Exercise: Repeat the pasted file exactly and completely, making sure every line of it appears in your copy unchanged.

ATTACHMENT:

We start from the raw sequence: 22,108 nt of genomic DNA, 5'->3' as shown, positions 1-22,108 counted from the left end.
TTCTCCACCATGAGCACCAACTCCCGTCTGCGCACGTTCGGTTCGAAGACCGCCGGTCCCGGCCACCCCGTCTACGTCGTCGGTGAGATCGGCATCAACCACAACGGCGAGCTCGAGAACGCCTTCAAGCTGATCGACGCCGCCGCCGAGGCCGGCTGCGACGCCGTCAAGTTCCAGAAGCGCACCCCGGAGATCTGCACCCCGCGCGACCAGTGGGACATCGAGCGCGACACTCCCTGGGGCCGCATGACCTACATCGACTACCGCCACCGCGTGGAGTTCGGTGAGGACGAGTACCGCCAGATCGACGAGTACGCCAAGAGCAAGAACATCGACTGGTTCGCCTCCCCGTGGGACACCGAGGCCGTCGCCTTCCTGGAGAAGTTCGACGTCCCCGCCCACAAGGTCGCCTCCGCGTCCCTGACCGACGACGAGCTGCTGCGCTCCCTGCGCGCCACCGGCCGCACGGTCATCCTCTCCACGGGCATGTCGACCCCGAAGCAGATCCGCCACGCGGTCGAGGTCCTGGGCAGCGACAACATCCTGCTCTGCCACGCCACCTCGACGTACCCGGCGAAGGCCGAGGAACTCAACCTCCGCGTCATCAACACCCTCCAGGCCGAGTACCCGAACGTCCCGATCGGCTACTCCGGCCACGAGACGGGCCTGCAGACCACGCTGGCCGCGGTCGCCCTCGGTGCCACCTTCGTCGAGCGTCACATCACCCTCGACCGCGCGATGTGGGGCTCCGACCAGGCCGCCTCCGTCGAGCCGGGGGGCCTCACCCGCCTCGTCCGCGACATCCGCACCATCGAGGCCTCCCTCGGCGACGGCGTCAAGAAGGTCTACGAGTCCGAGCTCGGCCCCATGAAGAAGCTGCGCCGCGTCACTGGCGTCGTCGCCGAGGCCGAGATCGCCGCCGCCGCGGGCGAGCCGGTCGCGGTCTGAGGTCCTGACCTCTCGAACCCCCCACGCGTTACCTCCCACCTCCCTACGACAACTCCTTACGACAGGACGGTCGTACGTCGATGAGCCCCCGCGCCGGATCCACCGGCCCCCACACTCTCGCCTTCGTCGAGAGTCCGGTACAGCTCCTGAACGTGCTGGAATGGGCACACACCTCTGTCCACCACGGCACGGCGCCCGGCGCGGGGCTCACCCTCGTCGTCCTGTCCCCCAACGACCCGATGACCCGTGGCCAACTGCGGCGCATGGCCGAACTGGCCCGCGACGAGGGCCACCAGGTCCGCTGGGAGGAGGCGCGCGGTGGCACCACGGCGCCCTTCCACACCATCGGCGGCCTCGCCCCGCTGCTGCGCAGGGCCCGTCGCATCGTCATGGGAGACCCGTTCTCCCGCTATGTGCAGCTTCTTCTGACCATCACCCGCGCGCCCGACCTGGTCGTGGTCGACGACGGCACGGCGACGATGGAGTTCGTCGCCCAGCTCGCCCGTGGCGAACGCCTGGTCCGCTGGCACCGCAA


We start from the raw sequence: 22,108 nt of genomic DNA, 5'->3' as shown, positions 1-22,108 counted from the left end.
TTCTCCACCATGAGCACCAACTCCCGTCTGCGCACGTTCGGTTCGAAGACCGCCGGTCCCGGCCACCCCGTCTACGTCGTCGGTGAGATCGGCATCAACCACAACGGCGAGCTCGAGAACGCCTTCAAGCTGATCGACGCCGCCGCCGAGGCCGGCTGCGACGCCGTCAAGTTCCAGAAGCGCACCCCGGAGATCTGCACCCCGCGCGACCAGTGGGACATCGAGCGCGACACTCCCTGGGGCCGCATGACCTACATCGACTACCGCCACCGCGTGGAGTTCGGTGAGGACGAGTACCGCCAGATCGACGAGTACGCCAAGAGCAAGAACATCGACTGGTTCGCCTCCCCGTGGGACACCGAGGCCGTCGCCTTCCTGGAGAAGTTCGACGTCCCCGCCCACAAGGTCGCCTCCGCGTCCCTGACCGACGACGAGCTGCTGCGCTCCCTGCGCGCCACCGGCCGCACGGTCATCCTCTCCACGGGCATGTCGACCCCGAAGCAGATCCGCCACGCGGTCGAGGTCCTGGGCAGCGACAACATCCTGCTCTGCCACGCCACCTCGACGTACCCGGCGAAGGCCGAGGAACTCAACCTCCGCGTCATCAACACCCTCCAGGCCGAGTACCCGAACGTCCCGATCGGCTACTCCGGCCACGAGACGGGCCTGCAGACCACGCTGGCCGCGGTCGCCCTCGGTGCCACCTTCGTCGAGCGTCACATCACCCTCGACCGCGCGATGTGGGGCTCCGACCAGGCCGCCTCCGTCGAGCCGGGGGGCCTCACCCGCCTCGTCCGCGACATCCGCACCATCGAGGCCTCCCTCGGCGACGGCGTCAAGAAGGTCTACGAGTCCGAGCTCGGCCCCATGAAGAAGCTGCGCCGCGTCACTGGCGTCGTCGCCGAGGCCGAGATCGCCGCCGCCGCGGGCGAGCCGGTCGCGGTCTGAGGTCCTGACCTCTCGAACCCCCCACGCGTTACCTCCCACCTCCCTACGACAACTCCTTACGACAGGACGGTCGTACGTCGATGAGCCCCCGCGCCGGATCCACCGGCCCCCACACTCTCGCCTTCGTCGAGAGTCCGGTACAGCTCCTGAACGTGCTGGAATGGGCACACACCTCTGTCCACCACGGCACGGCGCCCGGCGCGGGGCTCACCCTCGTCGTCCTGTCCCCCAACGACCCGATGACCCGTGGCCAACTGCGGCGCATGGCCGAACTGGCCCGCGACGAGGGCCACCAGGTCCGCTGGGAGGAGGCGCGCGGTGGCACCACGGCGCCCTTCCACACCATCGGCGGCCTCGCCCCGCTGCTGCGCAGGGCCCGTCGCATCGTCATGGGAGACCCGTTCTCCCGCTATGTGCAGCTTCTTCTGACCATCACCCGCGCGCCCGACCTGGTCGTGGTCGACGACGGCACGGCGACGATGGAGTTCGTCGCCCAGCTCGCCCGTGGCGAACGCCTGGTCCGCTGGCACCGCAA